from spying on you). I think Yahoo IM might allow you to disable that
setting.

Because you're going through their servers, there is no IP address
issue. The only problem might be that if they go down, you lose your
camera, through no fault of your own.

Josh
--
A common mistake that people make when trying to design something
completely foolproof is to underestimate the ingenuity of complete
fools.
       -Douglas Adams

On 9/25/05, John Nall <spam_OUTjwnallTakeThisOuTspamgmail.com> wrote:
{Quote hidden}

2005\09\25@131215 by John Nall

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Josh Koffman wrote:

>What about using some sort of instant messaging program?
>

Well, by gosh I never would have thought of that!!!  Yeah, that most
definitely has possibilities!  Thanks.

John

2005\09\25@132631 by Dave Wheeler

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John,

The other one that might do you is over at http://www.no-ip.com

Dave


John Nall wrote:

{Quote hidden}

2005\09\25@133736 by John Nall

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Dave Wheeler wrote:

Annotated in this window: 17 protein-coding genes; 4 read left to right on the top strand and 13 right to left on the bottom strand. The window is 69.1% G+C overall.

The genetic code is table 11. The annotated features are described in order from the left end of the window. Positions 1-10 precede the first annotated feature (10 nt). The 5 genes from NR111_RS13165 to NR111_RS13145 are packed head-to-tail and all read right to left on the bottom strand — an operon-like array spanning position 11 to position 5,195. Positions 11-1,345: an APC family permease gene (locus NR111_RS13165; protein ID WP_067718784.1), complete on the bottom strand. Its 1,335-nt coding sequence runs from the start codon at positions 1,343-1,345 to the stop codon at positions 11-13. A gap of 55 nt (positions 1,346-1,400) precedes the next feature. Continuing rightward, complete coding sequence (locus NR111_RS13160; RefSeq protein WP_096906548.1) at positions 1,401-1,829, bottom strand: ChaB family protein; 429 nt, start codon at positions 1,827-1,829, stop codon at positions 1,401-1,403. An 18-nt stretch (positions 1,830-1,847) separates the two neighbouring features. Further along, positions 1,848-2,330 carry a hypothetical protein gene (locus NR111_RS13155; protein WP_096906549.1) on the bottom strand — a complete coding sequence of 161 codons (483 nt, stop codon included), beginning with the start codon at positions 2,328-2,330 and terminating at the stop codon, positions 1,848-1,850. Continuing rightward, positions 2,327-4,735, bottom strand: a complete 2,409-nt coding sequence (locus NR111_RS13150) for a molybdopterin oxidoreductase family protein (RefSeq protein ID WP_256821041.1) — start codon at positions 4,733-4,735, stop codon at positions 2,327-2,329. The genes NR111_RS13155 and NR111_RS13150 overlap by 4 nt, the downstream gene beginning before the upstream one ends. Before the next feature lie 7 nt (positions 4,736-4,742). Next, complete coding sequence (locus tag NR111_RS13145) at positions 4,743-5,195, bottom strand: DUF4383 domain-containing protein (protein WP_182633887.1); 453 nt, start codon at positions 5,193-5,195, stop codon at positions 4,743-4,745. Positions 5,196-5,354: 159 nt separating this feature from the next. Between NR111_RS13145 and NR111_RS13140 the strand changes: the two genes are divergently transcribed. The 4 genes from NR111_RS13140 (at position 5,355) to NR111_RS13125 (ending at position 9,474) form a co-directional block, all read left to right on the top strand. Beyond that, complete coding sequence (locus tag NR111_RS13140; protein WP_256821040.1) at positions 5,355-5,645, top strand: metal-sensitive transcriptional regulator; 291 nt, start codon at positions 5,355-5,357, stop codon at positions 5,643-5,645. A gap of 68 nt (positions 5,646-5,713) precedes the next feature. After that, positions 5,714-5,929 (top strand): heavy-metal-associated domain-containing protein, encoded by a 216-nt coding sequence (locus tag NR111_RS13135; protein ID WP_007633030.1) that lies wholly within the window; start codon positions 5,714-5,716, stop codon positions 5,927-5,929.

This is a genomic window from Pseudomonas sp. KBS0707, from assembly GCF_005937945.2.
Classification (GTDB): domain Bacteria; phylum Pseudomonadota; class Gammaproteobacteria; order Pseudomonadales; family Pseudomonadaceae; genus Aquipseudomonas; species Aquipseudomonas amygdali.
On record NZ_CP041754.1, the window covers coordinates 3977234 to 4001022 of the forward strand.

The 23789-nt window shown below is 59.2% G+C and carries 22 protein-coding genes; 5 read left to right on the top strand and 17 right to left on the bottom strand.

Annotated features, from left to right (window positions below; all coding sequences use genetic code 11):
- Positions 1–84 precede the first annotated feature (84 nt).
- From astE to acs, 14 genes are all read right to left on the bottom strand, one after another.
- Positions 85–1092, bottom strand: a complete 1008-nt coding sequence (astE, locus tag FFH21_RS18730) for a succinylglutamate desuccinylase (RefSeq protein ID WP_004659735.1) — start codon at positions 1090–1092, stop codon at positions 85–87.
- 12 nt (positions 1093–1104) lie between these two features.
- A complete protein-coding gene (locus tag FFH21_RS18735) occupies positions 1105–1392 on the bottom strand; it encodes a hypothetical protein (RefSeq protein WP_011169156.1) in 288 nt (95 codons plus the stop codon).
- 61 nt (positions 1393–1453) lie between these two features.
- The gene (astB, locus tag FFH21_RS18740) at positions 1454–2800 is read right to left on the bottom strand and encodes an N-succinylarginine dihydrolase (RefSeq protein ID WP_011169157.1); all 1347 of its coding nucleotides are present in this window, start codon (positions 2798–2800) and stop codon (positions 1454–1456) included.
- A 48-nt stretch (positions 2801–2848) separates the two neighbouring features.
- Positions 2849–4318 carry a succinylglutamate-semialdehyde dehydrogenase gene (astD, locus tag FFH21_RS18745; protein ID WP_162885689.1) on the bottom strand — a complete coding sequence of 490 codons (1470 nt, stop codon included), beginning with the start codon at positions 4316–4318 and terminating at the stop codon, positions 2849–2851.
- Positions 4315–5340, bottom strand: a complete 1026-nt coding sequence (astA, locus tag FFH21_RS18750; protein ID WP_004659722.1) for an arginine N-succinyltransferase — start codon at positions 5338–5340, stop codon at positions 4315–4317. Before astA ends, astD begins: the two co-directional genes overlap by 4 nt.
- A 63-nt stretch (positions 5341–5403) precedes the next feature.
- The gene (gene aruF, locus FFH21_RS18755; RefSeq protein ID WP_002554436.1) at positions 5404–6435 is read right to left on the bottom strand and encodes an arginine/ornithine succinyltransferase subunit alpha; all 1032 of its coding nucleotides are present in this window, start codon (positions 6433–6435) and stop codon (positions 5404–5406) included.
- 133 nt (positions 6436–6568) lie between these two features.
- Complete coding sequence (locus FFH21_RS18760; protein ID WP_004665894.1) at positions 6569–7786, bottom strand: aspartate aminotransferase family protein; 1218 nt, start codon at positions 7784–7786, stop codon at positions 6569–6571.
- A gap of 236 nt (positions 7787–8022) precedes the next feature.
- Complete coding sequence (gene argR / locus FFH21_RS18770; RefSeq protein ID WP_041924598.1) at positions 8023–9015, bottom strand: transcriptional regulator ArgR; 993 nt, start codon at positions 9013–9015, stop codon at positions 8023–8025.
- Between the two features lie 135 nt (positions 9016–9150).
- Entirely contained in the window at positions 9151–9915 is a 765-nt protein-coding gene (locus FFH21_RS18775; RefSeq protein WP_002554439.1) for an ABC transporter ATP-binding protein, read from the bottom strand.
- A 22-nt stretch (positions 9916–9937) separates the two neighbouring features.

> > The other one that might do you is over at http://www.no-ip.com


Yeah, that would be an alternative.  They charge, though, whereas since
I am running Windows XP on both the computer at the laundry and my
wife's computer (I have convinced her of a lot of things, but never have
been able to convince her of the intrinsic beauty of Linux :-( and both
provide the Windows Messenger software at no charge, that seems like at
least the easiest way to start out.

John

2005\09\25@140220 by Neil Cherry

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John Nall wrote:
> This is posted on the off chance that perhaps someone on this list has
> expertise with the subject.   I have none, and have to do a project.  
> Here is  the situation.  My wife owns a coin laundry.  She wants to
> mount a small camera on the wall there, and be able to get on our
> computer at home and look at what is going there when she is not there.  
> At home, we have a LAN which connects through a cable modem to a WAN
> (Comcast).  The laundry has a computer there which also connects through
> a LAN through a cable modem to Comcast.  My thought is basically that